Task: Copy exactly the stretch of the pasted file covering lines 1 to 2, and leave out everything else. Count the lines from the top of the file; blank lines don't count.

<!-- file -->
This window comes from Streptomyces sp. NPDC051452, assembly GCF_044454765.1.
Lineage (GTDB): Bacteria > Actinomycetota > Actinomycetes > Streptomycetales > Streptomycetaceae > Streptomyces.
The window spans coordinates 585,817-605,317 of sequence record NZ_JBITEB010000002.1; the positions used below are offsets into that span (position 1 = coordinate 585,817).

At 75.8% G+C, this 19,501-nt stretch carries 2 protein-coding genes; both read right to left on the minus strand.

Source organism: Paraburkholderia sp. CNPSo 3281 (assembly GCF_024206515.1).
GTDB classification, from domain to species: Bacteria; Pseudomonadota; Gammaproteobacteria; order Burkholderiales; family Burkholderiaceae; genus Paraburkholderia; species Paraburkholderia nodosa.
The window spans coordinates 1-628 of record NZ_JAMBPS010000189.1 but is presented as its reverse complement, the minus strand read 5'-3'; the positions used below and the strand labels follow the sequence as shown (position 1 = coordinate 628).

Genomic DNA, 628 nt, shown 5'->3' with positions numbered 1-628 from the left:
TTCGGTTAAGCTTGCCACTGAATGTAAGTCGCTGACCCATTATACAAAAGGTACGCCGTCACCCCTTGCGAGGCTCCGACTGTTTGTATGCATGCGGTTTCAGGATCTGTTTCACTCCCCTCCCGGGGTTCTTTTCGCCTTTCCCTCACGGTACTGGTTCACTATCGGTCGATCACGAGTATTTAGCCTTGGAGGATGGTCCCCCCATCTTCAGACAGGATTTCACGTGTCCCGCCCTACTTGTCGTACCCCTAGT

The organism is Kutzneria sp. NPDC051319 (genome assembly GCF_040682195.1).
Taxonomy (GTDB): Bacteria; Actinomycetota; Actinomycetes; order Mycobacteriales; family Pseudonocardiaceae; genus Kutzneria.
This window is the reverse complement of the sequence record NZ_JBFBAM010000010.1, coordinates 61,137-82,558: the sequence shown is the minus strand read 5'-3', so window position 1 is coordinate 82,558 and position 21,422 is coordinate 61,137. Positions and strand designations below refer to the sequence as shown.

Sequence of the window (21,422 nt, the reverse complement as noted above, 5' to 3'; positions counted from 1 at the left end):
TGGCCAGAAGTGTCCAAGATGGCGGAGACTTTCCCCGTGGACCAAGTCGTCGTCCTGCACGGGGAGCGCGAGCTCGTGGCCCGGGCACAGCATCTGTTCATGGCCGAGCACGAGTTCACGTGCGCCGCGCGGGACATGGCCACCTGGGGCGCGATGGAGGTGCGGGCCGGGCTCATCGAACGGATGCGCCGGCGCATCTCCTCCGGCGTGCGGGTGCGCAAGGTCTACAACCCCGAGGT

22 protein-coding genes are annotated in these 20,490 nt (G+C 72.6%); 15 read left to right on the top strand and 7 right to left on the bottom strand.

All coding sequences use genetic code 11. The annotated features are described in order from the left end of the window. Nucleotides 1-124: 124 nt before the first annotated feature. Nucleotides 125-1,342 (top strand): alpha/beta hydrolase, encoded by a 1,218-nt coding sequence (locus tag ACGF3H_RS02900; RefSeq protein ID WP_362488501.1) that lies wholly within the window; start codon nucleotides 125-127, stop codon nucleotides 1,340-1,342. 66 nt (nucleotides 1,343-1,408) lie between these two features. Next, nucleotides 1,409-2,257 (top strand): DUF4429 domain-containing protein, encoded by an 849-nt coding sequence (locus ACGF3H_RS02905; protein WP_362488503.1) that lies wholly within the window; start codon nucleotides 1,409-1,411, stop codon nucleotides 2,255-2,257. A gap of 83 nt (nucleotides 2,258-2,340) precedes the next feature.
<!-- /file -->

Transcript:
This window comes from Streptomyces sp. NPDC051452, assembly GCF_044454765.1.
Lineage (GTDB): Bacteria > Actinomycetota > Actinomycetes > Streptomycetales > Streptomycetaceae > Streptomyces.